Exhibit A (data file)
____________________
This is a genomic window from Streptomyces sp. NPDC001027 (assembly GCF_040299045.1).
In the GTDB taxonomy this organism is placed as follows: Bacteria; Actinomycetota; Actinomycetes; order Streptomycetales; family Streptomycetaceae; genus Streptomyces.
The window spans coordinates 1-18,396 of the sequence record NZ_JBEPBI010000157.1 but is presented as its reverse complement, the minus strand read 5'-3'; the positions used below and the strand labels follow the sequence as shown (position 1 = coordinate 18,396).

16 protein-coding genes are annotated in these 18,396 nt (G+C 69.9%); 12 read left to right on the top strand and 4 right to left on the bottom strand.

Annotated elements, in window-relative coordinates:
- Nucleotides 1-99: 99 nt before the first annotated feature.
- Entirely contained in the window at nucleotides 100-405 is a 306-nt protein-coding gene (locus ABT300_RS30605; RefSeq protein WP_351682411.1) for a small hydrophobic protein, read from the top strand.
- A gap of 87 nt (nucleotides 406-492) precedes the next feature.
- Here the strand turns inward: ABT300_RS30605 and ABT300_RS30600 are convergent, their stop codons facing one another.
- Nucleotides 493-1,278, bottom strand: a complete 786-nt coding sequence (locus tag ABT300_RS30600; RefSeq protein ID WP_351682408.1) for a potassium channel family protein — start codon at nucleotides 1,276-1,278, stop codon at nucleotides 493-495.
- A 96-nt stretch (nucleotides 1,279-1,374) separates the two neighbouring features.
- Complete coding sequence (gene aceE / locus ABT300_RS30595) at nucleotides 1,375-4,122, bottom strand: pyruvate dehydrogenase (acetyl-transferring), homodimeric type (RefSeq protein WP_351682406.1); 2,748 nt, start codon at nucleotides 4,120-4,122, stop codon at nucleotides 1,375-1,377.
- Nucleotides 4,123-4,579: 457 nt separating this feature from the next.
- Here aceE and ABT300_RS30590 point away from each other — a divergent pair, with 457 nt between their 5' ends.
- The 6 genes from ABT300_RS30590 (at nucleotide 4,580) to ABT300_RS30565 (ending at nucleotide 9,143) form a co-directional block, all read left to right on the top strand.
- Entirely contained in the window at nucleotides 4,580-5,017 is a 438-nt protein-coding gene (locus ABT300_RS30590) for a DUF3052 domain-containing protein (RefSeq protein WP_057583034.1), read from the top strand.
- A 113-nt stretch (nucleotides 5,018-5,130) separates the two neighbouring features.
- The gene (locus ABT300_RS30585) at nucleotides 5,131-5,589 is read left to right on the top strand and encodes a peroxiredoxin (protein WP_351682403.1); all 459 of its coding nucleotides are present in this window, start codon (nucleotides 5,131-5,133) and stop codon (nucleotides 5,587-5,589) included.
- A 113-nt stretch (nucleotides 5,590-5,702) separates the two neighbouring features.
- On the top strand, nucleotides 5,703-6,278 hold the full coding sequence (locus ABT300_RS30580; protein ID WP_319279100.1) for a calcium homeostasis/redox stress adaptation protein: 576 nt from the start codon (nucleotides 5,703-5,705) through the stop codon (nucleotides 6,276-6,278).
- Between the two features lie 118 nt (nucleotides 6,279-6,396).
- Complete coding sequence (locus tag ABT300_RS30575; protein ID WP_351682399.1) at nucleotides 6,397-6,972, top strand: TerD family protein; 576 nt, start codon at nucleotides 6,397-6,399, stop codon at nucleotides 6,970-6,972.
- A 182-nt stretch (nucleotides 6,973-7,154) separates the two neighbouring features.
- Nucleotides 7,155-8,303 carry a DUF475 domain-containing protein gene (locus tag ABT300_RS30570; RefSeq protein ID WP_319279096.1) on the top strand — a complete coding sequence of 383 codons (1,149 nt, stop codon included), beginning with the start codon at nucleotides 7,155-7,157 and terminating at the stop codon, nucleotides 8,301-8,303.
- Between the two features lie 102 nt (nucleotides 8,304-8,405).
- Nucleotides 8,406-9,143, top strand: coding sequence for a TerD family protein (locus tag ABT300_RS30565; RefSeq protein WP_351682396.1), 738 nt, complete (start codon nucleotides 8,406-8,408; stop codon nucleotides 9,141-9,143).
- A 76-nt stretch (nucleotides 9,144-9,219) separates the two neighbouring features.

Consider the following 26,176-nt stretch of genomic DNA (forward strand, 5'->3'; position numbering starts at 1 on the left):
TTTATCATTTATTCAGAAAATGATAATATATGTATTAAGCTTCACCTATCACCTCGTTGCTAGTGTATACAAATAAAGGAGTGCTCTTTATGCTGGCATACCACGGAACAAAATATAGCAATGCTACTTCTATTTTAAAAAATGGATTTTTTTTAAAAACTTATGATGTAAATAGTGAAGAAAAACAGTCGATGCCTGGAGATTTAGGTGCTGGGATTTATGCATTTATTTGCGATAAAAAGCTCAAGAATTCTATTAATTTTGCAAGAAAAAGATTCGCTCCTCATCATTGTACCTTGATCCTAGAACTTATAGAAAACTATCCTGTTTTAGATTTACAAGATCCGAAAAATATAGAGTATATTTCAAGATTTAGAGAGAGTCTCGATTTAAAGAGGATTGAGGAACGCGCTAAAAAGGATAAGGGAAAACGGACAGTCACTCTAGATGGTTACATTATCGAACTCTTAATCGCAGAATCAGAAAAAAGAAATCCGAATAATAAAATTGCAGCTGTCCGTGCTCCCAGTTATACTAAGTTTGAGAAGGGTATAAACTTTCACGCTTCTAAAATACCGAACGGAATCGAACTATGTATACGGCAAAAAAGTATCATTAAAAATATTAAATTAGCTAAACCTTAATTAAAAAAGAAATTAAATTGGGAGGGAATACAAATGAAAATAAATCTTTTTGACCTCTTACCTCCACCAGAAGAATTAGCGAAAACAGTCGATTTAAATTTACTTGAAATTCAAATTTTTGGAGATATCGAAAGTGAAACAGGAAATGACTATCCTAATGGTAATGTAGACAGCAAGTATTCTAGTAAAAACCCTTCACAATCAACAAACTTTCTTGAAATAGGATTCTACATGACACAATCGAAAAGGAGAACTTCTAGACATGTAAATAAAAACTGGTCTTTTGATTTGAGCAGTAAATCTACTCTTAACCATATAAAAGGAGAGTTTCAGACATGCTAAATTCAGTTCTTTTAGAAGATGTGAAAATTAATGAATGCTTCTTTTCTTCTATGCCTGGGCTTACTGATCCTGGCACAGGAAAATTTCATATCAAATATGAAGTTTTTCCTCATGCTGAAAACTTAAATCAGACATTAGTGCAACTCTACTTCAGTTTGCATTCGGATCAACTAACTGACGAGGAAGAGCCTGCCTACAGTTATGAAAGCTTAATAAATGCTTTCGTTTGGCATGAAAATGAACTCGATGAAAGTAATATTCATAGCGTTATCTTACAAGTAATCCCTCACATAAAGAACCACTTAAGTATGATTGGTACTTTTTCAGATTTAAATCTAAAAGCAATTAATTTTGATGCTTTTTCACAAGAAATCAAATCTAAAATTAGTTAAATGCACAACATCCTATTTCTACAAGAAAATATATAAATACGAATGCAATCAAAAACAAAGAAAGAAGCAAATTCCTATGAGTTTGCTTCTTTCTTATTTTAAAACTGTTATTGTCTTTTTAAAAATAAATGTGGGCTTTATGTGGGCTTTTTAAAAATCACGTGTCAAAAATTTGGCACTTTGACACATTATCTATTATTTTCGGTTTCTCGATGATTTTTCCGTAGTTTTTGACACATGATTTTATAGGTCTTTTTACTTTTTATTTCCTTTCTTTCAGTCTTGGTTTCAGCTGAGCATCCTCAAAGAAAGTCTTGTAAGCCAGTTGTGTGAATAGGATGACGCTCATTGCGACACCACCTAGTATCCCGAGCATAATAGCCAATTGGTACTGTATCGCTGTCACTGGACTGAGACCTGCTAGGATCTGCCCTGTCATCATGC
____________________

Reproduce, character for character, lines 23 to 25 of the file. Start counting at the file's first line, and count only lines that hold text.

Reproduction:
- A 182-nt stretch (nucleotides 6,973-7,154) separates the two neighbouring features.
- Nucleotides 7,155-8,303 carry a DUF475 domain-containing protein gene (locus tag ABT300_RS30570; RefSeq protein ID WP_319279096.1) on the top strand — a complete coding sequence of 383 codons (1,149 nt, stop codon included), beginning with the start codon at nucleotides 7,155-7,157 and terminating at the stop codon, nucleotides 8,301-8,303.
- Between the two features lie 102 nt (nucleotides 8,304-8,405).